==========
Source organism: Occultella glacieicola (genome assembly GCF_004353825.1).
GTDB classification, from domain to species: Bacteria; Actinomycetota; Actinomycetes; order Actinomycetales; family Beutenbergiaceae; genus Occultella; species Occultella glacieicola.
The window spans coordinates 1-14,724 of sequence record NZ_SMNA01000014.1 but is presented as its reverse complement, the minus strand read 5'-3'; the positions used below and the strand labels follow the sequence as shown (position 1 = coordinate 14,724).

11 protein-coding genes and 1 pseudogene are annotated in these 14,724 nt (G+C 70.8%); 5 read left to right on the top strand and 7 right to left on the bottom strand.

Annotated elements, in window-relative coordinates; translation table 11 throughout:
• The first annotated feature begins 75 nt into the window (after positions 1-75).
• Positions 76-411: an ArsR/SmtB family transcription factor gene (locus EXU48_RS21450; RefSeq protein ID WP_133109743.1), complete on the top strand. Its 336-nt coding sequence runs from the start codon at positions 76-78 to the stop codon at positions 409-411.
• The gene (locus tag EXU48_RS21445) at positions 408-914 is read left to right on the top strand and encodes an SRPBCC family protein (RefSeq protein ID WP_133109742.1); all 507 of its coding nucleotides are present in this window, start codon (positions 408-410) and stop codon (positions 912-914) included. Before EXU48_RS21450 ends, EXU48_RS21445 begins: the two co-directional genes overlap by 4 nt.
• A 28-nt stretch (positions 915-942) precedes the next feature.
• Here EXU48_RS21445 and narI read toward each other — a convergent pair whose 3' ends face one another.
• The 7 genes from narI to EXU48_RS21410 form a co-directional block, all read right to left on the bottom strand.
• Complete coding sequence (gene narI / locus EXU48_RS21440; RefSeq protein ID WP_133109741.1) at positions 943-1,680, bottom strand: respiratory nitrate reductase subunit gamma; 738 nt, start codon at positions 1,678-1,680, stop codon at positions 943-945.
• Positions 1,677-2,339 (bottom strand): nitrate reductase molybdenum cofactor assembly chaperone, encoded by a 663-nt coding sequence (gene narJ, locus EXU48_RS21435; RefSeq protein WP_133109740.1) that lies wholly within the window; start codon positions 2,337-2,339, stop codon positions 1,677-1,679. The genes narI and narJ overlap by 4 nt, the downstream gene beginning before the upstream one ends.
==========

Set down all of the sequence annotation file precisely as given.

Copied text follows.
Source organism: Occultella glacieicola (genome assembly GCF_004353825.1).
GTDB classification, from domain to species: Bacteria; Actinomycetota; Actinomycetes; order Actinomycetales; family Beutenbergiaceae; genus Occultella; species Occultella glacieicola.
The window spans coordinates 1-14,724 of sequence record NZ_SMNA01000014.1 but is presented as its reverse complement, the minus strand read 5'-3'; the positions used below and the strand labels follow the sequence as shown (position 1 = coordinate 14,724).

11 protein-coding genes and 1 pseudogene are annotated in these 14,724 nt (G+C 70.8%); 5 read left to right on the top strand and 7 right to left on the bottom strand.

Annotated elements, in window-relative coordinates; translation table 11 throughout:
• The first annotated feature begins 75 nt into the window (after positions 1-75).
• Positions 76-411: an ArsR/SmtB family transcription factor gene (locus EXU48_RS21450; RefSeq protein ID WP_133109743.1), complete on the top strand. Its 336-nt coding sequence runs from the start codon at positions 76-78 to the stop codon at positions 409-411.
• The gene (locus tag EXU48_RS21445) at positions 408-914 is read left to right on the top strand and encodes an SRPBCC family protein (RefSeq protein ID WP_133109742.1); all 507 of its coding nucleotides are present in this window, start codon (positions 408-410) and stop codon (positions 912-914) included. Before EXU48_RS21450 ends, EXU48_RS21445 begins: the two co-directional genes overlap by 4 nt.
• A 28-nt stretch (positions 915-942) precedes the next feature.
• Here EXU48_RS21445 and narI read toward each other — a convergent pair whose 3' ends face one another.
• The 7 genes from narI to EXU48_RS21410 form a co-directional block, all read right to left on the bottom strand.
• Complete coding sequence (gene narI / locus EXU48_RS21440; RefSeq protein ID WP_133109741.1) at positions 943-1,680, bottom strand: respiratory nitrate reductase subunit gamma; 738 nt, start codon at positions 1,678-1,680, stop codon at positions 943-945.
• Positions 1,677-2,339 (bottom strand): nitrate reductase molybdenum cofactor assembly chaperone, encoded by a 663-nt coding sequence (gene narJ, locus EXU48_RS21435; RefSeq protein WP_133109740.1) that lies wholly within the window; start codon positions 2,337-2,339, stop codon positions 1,677-1,679. The genes narI and narJ overlap by 4 nt, the downstream gene beginning before the upstream one ends.